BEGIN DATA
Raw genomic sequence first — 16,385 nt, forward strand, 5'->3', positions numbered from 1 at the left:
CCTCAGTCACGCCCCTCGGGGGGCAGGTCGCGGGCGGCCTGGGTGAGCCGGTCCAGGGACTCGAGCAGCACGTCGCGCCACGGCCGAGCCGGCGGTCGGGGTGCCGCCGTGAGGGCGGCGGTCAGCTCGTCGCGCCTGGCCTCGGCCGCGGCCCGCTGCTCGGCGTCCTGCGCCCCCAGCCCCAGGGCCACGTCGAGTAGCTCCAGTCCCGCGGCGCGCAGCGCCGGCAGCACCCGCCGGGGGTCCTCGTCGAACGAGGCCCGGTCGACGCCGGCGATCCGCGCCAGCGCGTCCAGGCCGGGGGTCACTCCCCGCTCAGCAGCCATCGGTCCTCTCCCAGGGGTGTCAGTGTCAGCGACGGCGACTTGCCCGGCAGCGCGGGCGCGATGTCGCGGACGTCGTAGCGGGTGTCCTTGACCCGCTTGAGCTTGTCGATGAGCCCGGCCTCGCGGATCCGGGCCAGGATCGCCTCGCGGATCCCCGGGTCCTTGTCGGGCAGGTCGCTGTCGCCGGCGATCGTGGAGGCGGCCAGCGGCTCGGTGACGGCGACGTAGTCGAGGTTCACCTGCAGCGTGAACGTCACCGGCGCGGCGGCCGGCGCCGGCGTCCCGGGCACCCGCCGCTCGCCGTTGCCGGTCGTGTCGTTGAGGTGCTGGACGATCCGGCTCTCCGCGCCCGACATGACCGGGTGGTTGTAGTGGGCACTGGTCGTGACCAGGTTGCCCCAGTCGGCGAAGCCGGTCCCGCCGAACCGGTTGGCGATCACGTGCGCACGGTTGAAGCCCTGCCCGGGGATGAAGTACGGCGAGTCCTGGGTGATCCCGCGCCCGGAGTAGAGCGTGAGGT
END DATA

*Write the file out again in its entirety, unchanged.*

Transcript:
Raw genomic sequence first — 16,385 nt, forward strand, 5'->3', positions numbered from 1 at the left:
CCTCAGTCACGCCCCTCGGGGGGCAGGTCGCGGGCGGCCTGGGTGAGCCGGTCCAGGGACTCGAGCAGCACGTCGCGCCACGGCCGAGCCGGCGGTCGGGGTGCCGCCGTGAGGGCGGCGGTCAGCTCGTCGCGCCTGGCCTCGGCCGCGGCCCGCTGCTCGGCGTCCTGCGCCCCCAGCCCCAGGGCCACGTCGAGTAGCTCCAGTCCCGCGGCGCGCAGCGCCGGCAGCACCCGCCGGGGGTCCTCGTCGAACGAGGCCCGGTCGACGCCGGCGATCCGCGCCAGCGCGTCCAGGCCGGGGGTCACTCCCCGCTCAGCAGCCATCGGTCCTCTCCCAGGGGTGTCAGTGTCAGCGACGGCGACTTGCCCGGCAGCGCGGGCGCGATGTCGCGGACGTCGTAGCGGGTGTCCTTGACCCGCTTGAGCTTGTCGATGAGCCCGGCCTCGCGGATCCGGGCCAGGATCGCCTCGCGGATCCCCGGGTCCTTGTCGGGCAGGTCGCTGTCGCCGGCGATCGTGGAGGCGGCCAGCGGCTCGGTGACGGCGACGTAGTCGAGGTTCACCTGCAGCGTGAACGTCACCGGCGCGGCGGCCGGCGCCGGCGTCCCGGGCACCCGCCGCTCGCCGTTGCCGGTCGTGTCGTTGAGGTGCTGGACGATCCGGCTCTCCGCGCCCGACATGACCGGGTGGTTGTAGTGGGCACTGGTCGTGACCAGGTTGCCCCAGTCGGCGAAGCCGGTCCCGCCGAACCGGTTGGCGATCACGTGCGCACGGTTGAAGCCCTGCCCGGGGATGAAGTACGGCGAGTCCTGGGTGATCCCGCGCCCGGAGTAGAGCGTGAGGT